We all have likely seen or even experienced some form of complacency, in life and work.
In the current workforce, it seems to be creeping into every kind of business from the bottom all the way to top-producing executives.
Complacency can become a form of self-destruction. It can lead to stagnation, lack of motivation, and reluctance to accept new challenges. It can not only be detrimental to your productivity, but also damaging to your mental and emotional state.
It’s important to realize that complacency is a dangerous trap, and that you need strategies to keep it from negatively affecting you and your practice.
Here are 6 ways to combat complacency in work and life…
1. Recognize and adjust your mentality.
People will do one of two things: they will either succumb to this complacent state, making excuses, justifying actions or their behaviors, or they will realize they oversee their own circumstances, attitudes, and actions. Don’t allow yourself or others around you to settle for complacency as the new normal.
2. Know your commitments.
What is on your calendar in 2023? Here at the Scheduling Institute, we practice and teach that having commitments on your calendar dedicated to focusing on growth and new ideas for the year is as important as scheduling personal time off to stay rested and rejuvenated. Make sure this can’t-miss event is on your calendar—Practice Growth Summit!
3. Focus on the result you are responsible for.
You should have your goals set for the year. To feel like you are succeeding, we recommend taking your yearly goals and breaking them down by quarter, then by month, then by day. Your mind likes to see progress, so make sure you measure it and celebrate wins along the way.
4. Do things that benefit you.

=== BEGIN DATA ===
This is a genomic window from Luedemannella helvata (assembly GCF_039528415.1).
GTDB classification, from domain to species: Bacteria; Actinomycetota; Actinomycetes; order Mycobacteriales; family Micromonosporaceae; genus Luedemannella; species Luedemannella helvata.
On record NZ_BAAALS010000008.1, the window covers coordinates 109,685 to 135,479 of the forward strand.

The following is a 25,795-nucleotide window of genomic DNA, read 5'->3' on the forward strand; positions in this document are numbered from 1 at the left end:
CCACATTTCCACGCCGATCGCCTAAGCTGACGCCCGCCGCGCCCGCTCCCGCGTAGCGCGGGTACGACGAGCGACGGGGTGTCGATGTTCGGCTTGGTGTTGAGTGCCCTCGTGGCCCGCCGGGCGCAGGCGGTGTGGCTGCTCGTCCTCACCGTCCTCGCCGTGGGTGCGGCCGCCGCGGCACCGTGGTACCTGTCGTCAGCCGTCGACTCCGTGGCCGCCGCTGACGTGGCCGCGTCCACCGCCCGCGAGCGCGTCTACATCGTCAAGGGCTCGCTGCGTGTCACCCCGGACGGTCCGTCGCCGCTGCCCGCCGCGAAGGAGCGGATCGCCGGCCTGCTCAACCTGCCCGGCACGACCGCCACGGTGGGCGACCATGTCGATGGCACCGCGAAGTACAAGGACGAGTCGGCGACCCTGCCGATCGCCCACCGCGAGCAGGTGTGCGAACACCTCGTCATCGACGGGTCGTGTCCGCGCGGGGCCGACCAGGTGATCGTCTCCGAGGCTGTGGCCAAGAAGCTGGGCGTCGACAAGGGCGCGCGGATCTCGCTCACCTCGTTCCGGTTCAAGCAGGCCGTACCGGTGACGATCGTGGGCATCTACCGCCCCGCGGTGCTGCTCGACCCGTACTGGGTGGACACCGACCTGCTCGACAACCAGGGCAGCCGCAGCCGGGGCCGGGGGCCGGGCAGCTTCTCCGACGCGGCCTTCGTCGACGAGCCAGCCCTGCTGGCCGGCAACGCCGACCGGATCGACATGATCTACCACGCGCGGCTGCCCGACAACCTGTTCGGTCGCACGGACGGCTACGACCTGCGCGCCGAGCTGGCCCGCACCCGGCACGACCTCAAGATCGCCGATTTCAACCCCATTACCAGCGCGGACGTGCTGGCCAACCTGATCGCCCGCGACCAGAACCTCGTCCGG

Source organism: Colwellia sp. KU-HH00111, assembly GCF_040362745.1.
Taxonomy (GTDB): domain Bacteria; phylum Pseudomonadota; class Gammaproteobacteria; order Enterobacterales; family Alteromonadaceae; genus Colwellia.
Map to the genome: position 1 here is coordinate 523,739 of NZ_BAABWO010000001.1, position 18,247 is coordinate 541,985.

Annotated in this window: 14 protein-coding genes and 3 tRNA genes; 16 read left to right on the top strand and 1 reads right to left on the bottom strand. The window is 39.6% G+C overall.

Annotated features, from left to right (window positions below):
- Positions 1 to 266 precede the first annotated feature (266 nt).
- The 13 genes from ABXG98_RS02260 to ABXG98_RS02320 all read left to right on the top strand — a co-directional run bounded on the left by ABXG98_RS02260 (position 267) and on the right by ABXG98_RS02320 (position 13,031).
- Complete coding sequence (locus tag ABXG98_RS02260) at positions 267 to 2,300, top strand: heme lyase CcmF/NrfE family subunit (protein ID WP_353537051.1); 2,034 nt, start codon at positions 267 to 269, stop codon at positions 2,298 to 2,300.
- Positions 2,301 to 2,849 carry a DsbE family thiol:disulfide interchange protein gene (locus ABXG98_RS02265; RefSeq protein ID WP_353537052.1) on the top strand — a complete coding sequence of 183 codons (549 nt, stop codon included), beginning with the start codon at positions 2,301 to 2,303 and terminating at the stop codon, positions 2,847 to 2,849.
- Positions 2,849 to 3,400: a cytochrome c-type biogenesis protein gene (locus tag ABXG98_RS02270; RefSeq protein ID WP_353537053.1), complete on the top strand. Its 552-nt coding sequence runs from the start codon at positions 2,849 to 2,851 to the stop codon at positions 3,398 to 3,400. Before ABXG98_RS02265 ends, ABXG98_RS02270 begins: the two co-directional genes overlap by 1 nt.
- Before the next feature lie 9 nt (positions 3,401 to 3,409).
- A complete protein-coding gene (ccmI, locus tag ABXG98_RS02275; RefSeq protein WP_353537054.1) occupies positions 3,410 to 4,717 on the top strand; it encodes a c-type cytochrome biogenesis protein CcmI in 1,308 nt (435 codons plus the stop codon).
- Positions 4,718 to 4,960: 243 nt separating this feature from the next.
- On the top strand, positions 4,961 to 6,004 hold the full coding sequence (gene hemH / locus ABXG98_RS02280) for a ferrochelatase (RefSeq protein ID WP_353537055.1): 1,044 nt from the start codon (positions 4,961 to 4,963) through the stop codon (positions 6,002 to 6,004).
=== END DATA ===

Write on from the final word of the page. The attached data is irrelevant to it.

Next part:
When you are feeling off-kilter or out of focus, what do you do? Think about what truly brings you back to feeling like yourself—or the best version of yourself. As a doctor and business owner, you juggle a lot, and it’s normal to get off-balance. But it’s important to make investments in yourself, whatever they may be, and to create habits of doing things that benefit you. It is critical to your mental well-being.
5. Evaluate the emotional bank accounts of the people in your life.
An emotional bank account is a system of emotional deposits and withdrawals that helps build—or destroy—personal or work relationships. When an emotional bank account has more deposits than withdrawals, the people involved have a mutual trust and respect. When there are more withdrawals, the opposite happens. Take a hard look at your relationships. Where do you need to up your emotional deposits? And who, in turn, should do the same for you?
6. Assess your engagement level in each role you serve.
By using our Engagement Scale, rate your level of engagement in every role you currently serve. Think about all the many hats you wear in your professional and personal life, including any from parent to sibling, child, mentor, coach, and many more. Based on each rating, where do you need to up your focus, attention, or engagement? Are there areas in your life that need to be eliminated? This exercise allows you to realize and up your engagement where you need to.
Another great way to avoid complacency: Get outside the box to network, learn, and have an experience away from your practice surrounded by likeminded doctors and experts in your field. We invite you to break away from your day-to-day and join us at the ultimate event of the year—Practice Growth Summit, Las Vegas! Hope to see you there…